Christmas Dinner Mistakes That You Won’t Be Making This Year
The great British Christmas dinner is a tradition that has endured as part of our shared cultural heritage for centuries. Since the end of the 19th century, the traditional Christmas dinner has revolved around turkey, roasted potatoes, stuffing and a whole range of different veggies, all smothered in gravy. While it sounds simple in principle, putting your perfect Christmas dinner together, especially when juggling kids and other family members, can be a stressful exercise that requires the sort of preparation and precision that’s usually reserved for a military operation. Since the tradition has endured for generations, there are a great many mistakes made by hosts and hostesses over the year for us to learn from.
If it’s fallen upon you to prepare a Christmas dinner for the ages this year, it’s important to avoid these common and oh-so-easy to make mistakes when planning, preparing and cooking the meal.
As in most things, failing to prepare your Christmas dinner is preparing to fail. Right about now is the perfect time to start planning your menu so that you can buy ingredients that will keep now so that you will only have to worry about collecting the perishables later. You should also stock up on the less obvious things like condiments, herbs, spices, salt, pepper, cling film and tin foil prior to the big day.
Ideally your sauces, stuffing and dessert should be made and your veggies prepped the night before to give you the inside track.
The better prepared you are, the more time you’ll have to spend with loved ones instead of darting out of the kitchen for 30 second intervals for a sip of wine before diving back into the fray.
All potential guests should be shown the menu a week or so beforehand so that you won’t be caught off guard by dietary requirements, which brings us to…
Failing to account for guests’ dietary needs
The last thing you want is for the big day to be ruined by an anaphylactic shock or extreme stomach pain caused by a nut allergy. Some of your guests may have allergies or intolerances for wheat, nuts and dairy and should be provided for accordingly.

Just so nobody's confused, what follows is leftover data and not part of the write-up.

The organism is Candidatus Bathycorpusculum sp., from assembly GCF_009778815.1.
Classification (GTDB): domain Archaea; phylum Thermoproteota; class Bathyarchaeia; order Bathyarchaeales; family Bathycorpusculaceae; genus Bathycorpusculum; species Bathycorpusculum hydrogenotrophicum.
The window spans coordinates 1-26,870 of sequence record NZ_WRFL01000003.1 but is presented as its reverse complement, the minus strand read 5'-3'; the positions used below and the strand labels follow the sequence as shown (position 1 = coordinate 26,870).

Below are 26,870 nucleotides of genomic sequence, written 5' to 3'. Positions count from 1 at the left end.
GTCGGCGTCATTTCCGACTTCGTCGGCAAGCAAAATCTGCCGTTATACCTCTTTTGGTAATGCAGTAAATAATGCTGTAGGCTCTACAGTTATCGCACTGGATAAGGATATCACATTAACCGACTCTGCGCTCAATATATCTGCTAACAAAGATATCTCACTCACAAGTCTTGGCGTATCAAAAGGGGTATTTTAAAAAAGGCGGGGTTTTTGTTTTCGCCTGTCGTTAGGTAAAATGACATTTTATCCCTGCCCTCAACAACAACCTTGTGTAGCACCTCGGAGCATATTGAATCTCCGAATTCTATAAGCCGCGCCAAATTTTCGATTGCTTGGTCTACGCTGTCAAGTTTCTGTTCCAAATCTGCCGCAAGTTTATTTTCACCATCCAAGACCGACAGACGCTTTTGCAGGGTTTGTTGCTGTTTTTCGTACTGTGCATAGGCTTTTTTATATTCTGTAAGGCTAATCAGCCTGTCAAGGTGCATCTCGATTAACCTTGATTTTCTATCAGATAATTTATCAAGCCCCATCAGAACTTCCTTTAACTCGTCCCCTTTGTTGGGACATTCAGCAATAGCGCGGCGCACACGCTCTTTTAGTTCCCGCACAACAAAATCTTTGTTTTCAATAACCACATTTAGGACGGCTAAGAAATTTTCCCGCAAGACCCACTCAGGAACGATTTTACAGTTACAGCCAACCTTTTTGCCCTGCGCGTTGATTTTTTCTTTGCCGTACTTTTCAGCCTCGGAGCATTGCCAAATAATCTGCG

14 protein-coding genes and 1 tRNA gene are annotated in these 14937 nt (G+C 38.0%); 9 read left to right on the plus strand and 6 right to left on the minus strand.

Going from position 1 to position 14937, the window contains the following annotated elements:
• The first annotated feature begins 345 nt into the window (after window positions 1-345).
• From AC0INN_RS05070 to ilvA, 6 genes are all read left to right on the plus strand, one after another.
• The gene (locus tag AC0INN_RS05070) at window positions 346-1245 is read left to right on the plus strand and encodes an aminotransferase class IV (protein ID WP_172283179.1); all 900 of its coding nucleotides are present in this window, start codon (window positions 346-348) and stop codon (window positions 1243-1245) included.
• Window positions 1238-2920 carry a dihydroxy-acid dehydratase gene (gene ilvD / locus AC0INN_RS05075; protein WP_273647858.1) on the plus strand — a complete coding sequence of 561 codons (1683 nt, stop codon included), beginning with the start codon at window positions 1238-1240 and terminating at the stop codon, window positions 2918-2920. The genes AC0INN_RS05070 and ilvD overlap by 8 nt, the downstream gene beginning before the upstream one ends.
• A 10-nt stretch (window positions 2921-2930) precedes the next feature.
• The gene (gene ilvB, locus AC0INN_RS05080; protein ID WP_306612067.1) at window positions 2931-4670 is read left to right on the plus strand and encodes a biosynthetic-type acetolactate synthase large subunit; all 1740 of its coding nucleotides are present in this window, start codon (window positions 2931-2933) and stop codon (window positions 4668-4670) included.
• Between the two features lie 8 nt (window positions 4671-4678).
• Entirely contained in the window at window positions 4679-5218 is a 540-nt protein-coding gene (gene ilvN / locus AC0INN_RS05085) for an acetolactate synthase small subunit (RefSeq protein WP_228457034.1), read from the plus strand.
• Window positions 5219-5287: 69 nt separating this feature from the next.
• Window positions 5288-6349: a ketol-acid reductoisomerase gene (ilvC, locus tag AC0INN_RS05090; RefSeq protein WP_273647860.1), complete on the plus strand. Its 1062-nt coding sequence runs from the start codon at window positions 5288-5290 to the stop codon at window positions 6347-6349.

If you have elderly relatives, it’s also important to keep their dietary needs in mind. The staff at care homes like the kind you’ll see http://eastleighcarehomes.co.uk/locations/care-homes-devon/know that elderly people have specific dietary needs and you need to facilitate them. Furthermore, remember that the traditional turkey dinner may not be for everyone.
An increasing contingent of people are choosing to eschew animal products for health, moral or sustainability reasons. Many a vegetarian or vegan has sat down to Christmas dinner only to find that between the turkey, the sausage meat stuffing, the chipolatas and the potatoes roasted in goose fat, all they are able to eat is a small pile of vegetables doused with instant gravy. With so many animal free alternatives, give them something special this year!
This one’s easier said than done, but it can be extremely tempting to succumb to panic and stress or get flustered when making Christmas dinner. Clean up as you go along, prepare as much as you can beforehand and try not to take on too much at a time and you’ll find the task much easier to manage and stress far easier to avoid.